Then came the 1960s and the emergence of the genre known as psychedelic music, which, in part, sprang out of the growing drug culture. Both drugs and music were, in a certain sense, reaffirming the common ties that had historically bound them together, especially that of the transcendental experience. As Whiteley (1992) points out, both drugs and popular music had been branded by 1950s authority figures as dangerous, or at least potentially so, and by the 1960s, musical artists (many of whom were also drug users) began to reclaim both drugs and music as tools of an emerging counter-culture, whose members were united in the shared quest for transcendence, particularly of the social and political problems plaguing the country: the Vietnam War, systemic and institutionalized racism, and gender discrimination, to name just a few. This counter-culture of drugs and music, writes Whiteley (1992), “was largely concerned with alternative modes of living which involved, to a great extent…exploring the imagination and self-expression” (p. 3). In short, both music and drugs could be used to manipulate reality and to help users to exist outside of reality, if only for a short time (Whiteley, 1992).

What made psychedelic music so exciting to its fans and so frightening to its critics was that it seemed to mimic the kinds of feelings and experiences that users achieved through illicit drugs. Whiteley (1992) explains that the music of the late 1960s and 1970s, especially that by Cream, Jimi Hendrix, Pink Floyd, and even the Beatles, was characterized by musical styles and sounds that played with “the manipulation of timbres (blurred, bright, overlapping), upward movement (and its comparison with psychedelic flight), harmonies (lurching, oscillating), rhythms (regular, irregular), relationships (foreground, background) and collages….” (p. 4). The absence of verbal language or the strange and seemingly non-sensical word salad of lyrics were also typical of psychedelic music. Critics conflated this musical interpretation of the drug experience to be the conveyance of a message that encouraged listeners to use drugs. The fact that the major musical figures of this genre were using drugs seemed evidence enough to justify such a claim, which itself was further supported, at least by critics, by noting the overall increase in the incidence and prevalence of drug use in society at large (Whiteley, 1992).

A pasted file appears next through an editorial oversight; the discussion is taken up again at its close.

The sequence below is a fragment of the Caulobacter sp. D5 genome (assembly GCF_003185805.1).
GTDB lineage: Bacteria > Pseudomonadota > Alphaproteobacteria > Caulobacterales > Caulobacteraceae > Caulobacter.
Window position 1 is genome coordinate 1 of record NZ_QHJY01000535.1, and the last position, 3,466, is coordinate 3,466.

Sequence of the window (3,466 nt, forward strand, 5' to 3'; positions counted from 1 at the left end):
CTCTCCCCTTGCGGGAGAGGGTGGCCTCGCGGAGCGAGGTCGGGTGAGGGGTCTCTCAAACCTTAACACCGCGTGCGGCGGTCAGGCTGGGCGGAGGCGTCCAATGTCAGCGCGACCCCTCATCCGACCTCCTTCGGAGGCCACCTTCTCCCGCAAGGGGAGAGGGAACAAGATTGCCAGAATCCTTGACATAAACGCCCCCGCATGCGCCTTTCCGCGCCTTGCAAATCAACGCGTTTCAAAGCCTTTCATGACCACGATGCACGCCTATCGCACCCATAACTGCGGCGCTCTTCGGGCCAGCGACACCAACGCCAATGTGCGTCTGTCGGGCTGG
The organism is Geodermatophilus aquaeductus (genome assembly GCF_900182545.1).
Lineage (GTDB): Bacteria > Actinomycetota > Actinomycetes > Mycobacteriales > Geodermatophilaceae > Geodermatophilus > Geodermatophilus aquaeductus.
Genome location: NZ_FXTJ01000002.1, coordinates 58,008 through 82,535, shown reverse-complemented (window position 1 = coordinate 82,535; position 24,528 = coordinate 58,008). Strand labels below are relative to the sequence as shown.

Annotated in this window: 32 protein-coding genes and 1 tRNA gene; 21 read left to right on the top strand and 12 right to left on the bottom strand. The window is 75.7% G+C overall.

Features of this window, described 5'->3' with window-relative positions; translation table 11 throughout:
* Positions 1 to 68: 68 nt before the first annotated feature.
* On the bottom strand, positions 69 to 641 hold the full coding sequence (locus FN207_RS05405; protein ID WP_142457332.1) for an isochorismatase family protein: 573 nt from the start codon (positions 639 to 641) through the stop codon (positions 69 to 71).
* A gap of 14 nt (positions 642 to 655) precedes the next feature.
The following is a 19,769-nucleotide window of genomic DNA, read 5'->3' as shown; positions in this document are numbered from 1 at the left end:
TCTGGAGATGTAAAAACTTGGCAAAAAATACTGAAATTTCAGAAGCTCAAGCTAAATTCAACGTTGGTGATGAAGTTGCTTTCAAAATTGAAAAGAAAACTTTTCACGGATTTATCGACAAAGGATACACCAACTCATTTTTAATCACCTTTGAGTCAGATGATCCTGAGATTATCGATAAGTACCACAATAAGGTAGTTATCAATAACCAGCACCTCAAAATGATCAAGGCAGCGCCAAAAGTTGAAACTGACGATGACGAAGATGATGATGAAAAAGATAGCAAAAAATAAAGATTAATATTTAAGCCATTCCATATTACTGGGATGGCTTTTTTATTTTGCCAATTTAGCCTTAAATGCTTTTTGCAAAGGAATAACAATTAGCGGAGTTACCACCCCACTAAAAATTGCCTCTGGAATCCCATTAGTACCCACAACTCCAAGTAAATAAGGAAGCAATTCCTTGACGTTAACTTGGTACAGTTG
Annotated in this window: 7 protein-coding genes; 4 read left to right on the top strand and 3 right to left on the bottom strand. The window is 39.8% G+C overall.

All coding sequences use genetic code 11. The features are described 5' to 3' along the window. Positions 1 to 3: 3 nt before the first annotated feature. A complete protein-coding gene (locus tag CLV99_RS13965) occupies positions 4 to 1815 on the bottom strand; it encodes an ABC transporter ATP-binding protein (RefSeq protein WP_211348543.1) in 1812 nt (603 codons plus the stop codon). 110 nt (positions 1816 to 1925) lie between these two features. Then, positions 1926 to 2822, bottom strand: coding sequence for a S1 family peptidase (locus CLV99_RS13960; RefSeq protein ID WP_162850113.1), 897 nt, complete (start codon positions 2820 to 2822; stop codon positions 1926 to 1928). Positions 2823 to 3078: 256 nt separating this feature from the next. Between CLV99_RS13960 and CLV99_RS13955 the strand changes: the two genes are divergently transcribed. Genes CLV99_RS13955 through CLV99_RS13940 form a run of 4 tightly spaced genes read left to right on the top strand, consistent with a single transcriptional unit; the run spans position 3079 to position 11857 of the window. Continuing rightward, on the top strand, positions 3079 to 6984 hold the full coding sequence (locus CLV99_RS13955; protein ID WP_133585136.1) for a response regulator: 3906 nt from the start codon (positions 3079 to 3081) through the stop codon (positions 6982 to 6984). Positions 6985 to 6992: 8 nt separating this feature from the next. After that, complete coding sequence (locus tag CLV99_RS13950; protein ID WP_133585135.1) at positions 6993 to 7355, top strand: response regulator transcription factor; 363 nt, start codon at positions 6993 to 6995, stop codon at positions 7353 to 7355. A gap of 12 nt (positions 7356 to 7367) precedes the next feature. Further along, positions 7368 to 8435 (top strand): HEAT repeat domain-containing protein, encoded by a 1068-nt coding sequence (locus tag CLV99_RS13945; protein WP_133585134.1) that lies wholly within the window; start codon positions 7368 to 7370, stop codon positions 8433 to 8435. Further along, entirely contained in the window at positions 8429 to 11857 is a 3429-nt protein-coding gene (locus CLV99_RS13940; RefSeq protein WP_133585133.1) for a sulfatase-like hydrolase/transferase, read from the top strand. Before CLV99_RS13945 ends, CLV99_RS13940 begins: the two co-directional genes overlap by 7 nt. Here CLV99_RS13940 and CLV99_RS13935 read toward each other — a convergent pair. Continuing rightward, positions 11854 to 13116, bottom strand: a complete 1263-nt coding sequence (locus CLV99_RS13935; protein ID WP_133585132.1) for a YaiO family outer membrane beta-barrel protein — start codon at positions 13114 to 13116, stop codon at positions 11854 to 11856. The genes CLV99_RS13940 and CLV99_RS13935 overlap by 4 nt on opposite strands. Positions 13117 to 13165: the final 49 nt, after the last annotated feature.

The musical heirs of the psychedelic era did nothing to attenuate such concerns; in fact, they did everything, it seemed, to exacerbate them. Although rappers and grunge rockers may not seem to be direct descendants of psychedelic musicians, their experimental styles in sounds and lyrics, as well as their refusal to reject drugs as a part of musical culture and the larger panorama of society, all seem to confirm that the roots of the musical family tree may be tangled, but they are all connected. The criticism of the relationship between drugs and music has only grown louder and more strident in recent years, directed in particular to the rap and grunge rock genres. Critics of these two genres contend that rappers and grunge rockers do not merely sanction drug use, but they glorify it and, in doing so, foster the escalation of drug use and all of its attendant social ills among the nation’s youth. While some rappers and grunge rockers have, like many musicians before them, been accused of using drugs and have actually been convicted of illegal drug use or have even died from overdoses, the “glorification” argument is a reductionist oversimplification that avoids an analysis of more profound concerns that are expressed—both overtly and subtly—in both of these genres. Pinn (1999), writing about gangsta rap and progressive rap, noted that critics have often honed in on violent, drug-related lyrics, plucked them out of context, and used these as evidence to support their claims that rap is an endorsement of illicit drug use and a deviant drug subculture. The claims are further substantiated by pointing to marketing and media messages about these kinds of music that supposedly revel in the promotion of drug use. The fancy cars, exclusive clothing, excessive jewelry often associated with rappers and the scraggly, starved look of grunge rockers suggest two very different but equally destructive types of drug cultures in the minds of critics wary of these two genres.